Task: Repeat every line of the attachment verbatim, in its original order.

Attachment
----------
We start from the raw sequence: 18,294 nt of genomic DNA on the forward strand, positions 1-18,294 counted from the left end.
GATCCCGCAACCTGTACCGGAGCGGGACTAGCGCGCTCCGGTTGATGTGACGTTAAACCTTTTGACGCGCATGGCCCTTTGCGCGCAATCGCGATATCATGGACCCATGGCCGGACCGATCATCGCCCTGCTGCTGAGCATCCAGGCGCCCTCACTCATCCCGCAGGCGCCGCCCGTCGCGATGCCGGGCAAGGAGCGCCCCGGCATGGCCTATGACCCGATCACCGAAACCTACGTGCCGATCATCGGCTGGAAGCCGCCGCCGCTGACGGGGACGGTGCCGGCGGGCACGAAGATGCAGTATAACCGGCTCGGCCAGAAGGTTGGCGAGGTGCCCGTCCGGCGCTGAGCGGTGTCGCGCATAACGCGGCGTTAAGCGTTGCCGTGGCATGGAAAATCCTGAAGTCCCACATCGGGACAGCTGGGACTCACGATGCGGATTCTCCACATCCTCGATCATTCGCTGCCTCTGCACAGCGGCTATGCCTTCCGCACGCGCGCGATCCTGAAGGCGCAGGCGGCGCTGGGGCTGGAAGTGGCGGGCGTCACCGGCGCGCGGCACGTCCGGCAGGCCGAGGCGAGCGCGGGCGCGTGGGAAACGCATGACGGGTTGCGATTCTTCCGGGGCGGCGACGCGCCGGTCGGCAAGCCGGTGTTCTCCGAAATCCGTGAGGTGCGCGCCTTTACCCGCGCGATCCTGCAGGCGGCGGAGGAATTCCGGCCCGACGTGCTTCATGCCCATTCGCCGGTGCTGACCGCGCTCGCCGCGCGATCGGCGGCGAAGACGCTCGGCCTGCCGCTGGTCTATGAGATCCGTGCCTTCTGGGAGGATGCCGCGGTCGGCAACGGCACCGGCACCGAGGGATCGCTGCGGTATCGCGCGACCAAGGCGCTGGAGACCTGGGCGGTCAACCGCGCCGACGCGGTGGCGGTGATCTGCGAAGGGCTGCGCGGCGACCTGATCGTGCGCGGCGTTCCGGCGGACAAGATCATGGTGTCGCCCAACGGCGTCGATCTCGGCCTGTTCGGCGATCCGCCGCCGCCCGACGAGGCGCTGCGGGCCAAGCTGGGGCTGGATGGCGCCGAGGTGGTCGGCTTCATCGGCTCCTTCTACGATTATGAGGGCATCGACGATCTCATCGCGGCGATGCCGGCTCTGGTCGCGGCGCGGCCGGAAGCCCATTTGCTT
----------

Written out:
We start from the raw sequence: 18,294 nt of genomic DNA on the forward strand, positions 1-18,294 counted from the left end.
GATCCCGCAACCTGTACCGGAGCGGGACTAGCGCGCTCCGGTTGATGTGACGTTAAACCTTTTGACGCGCATGGCCCTTTGCGCGCAATCGCGATATCATGGACCCATGGCCGGACCGATCATCGCCCTGCTGCTGAGCATCCAGGCGCCCTCACTCATCCCGCAGGCGCCGCCCGTCGCGATGCCGGGCAAGGAGCGCCCCGGCATGGCCTATGACCCGATCACCGAAACCTACGTGCCGATCATCGGCTGGAAGCCGCCGCCGCTGACGGGGACGGTGCCGGCGGGCACGAAGATGCAGTATAACCGGCTCGGCCAGAAGGTTGGCGAGGTGCCCGTCCGGCGCTGAGCGGTGTCGCGCATAACGCGGCGTTAAGCGTTGCCGTGGCATGGAAAATCCTGAAGTCCCACATCGGGACAGCTGGGACTCACGATGCGGATTCTCCACATCCTCGATCATTCGCTGCCTCTGCACAGCGGCTATGCCTTCCGCACGCGCGCGATCCTGAAGGCGCAGGCGGCGCTGGGGCTGGAAGTGGCGGGCGTCACCGGCGCGCGGCACGTCCGGCAGGCCGAGGCGAGCGCGGGCGCGTGGGAAACGCATGACGGGTTGCGATTCTTCCGGGGCGGCGACGCGCCGGTCGGCAAGCCGGTGTTCTCCGAAATCCGTGAGGTGCGCGCCTTTACCCGCGCGATCCTGCAGGCGGCGGAGGAATTCCGGCCCGACGTGCTTCATGCCCATTCGCCGGTGCTGACCGCGCTCGCCGCGCGATCGGCGGCGAAGACGCTCGGCCTGCCGCTGGTCTATGAGATCCGTGCCTTCTGGGAGGATGCCGCGGTCGGCAACGGCACCGGCACCGAGGGATCGCTGCGGTATCGCGCGACCAAGGCGCTGGAGACCTGGGCGGTCAACCGCGCCGACGCGGTGGCGGTGATCTGCGAAGGGCTGCGCGGCGACCTGATCGTGCGCGGCGTTCCGGCGGACAAGATCATGGTGTCGCCCAACGGCGTCGATCTCGGCCTGTTCGGCGATCCGCCGCCGCCCGACGAGGCGCTGCGGGCCAAGCTGGGGCTGGATGGCGCCGAGGTGGTCGGCTTCATCGGCTCCTTCTACGATTATGAGGGCATCGACGATCTCATCGCGGCGATGCCGGCTCTGGTCGCGGCGCGGCCGGAAGCCCATTTGCTT